In addition to those learning concerns, there are also a myriad of questions that schools and districts must answer. Who hosts the content? If the school wishes to put the material on its district server, then updates are not automatic. Are schools and districts ready for annual subscriptions? Will local school budgets provide funding for every discipline every year?
At many meetings I am asked why textbook costs don’t go down when we go digital since we are not having to print and inventory as many items. In fact, the manufacture of a printed text is a very small portion of the total cost. As we move to digital, there are the increased costs to address: hosting and maintenance on servers; technical support costs to students using the materials at home (24/7); costs required for obtaining worldwide rights and permissions since web-enabled means we have to address global needs instead of just North American needs; and finally, the additional development dollars required to “translate” text to digital.
So what does all this mean? For me, there are 3 levels of electronic product that will be (or already are) available.
• The most inexpensive (and also most limited) will be the eBook version.
• The second level is what I am calling an “iBook or Interactive book.” This option provides engaging interactive content for some of the text copy.
• The third option is the full, multimedia-rich “universal” product, providing text-to-speech and differentiated learning options.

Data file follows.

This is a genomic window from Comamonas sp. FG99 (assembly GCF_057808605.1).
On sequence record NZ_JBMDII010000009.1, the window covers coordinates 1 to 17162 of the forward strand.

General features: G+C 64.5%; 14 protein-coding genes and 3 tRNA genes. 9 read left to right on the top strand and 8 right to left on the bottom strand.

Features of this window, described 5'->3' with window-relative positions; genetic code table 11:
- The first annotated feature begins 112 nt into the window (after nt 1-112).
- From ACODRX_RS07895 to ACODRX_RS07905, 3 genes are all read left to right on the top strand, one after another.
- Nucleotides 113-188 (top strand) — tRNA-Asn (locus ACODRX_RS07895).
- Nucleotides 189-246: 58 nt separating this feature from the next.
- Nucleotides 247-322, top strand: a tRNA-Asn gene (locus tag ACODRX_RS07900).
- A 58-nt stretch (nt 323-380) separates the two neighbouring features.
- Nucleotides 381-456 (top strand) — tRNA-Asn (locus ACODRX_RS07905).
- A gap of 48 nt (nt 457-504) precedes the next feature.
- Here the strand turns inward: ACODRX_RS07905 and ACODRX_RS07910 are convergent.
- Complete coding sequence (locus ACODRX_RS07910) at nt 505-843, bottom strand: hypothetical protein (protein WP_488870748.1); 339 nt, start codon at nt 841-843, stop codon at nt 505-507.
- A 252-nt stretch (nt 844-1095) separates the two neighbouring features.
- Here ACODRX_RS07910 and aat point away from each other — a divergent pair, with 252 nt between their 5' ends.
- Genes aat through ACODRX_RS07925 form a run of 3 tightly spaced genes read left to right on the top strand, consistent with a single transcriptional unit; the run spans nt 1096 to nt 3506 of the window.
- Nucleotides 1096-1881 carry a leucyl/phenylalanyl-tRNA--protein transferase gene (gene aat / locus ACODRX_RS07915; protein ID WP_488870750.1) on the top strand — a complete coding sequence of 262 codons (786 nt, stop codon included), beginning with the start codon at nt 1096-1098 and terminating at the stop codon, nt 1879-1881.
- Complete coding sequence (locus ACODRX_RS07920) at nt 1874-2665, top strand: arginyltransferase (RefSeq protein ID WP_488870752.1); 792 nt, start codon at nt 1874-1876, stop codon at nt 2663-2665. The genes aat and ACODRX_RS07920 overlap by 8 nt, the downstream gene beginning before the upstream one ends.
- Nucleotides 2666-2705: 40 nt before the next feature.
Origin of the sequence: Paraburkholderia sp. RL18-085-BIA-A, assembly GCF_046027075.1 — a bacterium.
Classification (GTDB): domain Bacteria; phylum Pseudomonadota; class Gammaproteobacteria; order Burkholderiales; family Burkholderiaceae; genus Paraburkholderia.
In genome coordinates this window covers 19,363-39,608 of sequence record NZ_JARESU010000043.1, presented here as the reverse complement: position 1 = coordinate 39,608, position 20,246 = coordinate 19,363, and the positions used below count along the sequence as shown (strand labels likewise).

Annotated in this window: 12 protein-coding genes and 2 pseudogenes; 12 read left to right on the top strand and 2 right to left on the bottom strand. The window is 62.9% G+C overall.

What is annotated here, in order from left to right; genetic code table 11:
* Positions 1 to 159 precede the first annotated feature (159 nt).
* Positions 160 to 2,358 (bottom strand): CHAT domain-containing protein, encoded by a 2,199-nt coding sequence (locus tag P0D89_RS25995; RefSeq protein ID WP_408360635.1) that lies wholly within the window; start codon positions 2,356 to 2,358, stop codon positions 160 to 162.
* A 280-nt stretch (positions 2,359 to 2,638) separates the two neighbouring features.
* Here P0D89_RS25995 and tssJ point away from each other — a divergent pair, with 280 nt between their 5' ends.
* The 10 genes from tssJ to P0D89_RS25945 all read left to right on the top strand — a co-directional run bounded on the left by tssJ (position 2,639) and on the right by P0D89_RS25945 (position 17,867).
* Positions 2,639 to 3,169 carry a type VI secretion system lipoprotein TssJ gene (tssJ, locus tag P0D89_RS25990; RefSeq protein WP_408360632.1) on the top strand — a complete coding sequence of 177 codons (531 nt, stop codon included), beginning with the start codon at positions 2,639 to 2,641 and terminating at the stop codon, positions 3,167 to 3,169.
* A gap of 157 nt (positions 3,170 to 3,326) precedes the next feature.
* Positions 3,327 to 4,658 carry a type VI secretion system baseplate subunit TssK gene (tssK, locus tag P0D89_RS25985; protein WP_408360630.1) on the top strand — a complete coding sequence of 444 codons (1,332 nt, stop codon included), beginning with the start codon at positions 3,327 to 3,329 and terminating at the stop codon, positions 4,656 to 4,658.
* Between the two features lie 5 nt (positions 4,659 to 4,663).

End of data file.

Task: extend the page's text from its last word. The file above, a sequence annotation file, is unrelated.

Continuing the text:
Education will go through some dramatic changes as we find our way to delivering the content for today’s technology-savvy learners. In my 25 years of publishing I have never seen a more challenging—and yet exciting—time. It certainly gives us much “food for thought.”
In This Issue
In this issue you will find an excellent article written by Dr. Susie Van Huss and Dr. Conie Forde on the new Microsoft Office 2007. This software is a dramatic change from previous Microsoft Office versions, and as I’ve listened to our authors working with Beta copies, I’ve seen them come to embrace and appreciate the changes. While it brings a few challenges to us in an educational environment and will require some format updates, it is a very interesting new program.
The second excellent article in this edition relates to Good Customer Service. All employees are ambassadors of the company, so this topic is indeed something for everyone.
And finally, it is so exciting to include the article on the new Warren Clifford Friend of Business Education Award. Warren was a South-Western sales representative in the East, and how rewarding to see his dedication and loyalty to his teachers recognized by Vermont business teachers. I know Warren is honored……..and all of us at South-Western are so proud of him as well as appreciative of the excellent example he set.
Balance Sheet Articles Needed
We continue to need articles for posting. Please consider sharing
some of your best practices or curriculum trends with others.
Well……that’s how I see it for this issue. I welcome
your comments and thoughts
Thomson Business & Educational Publishing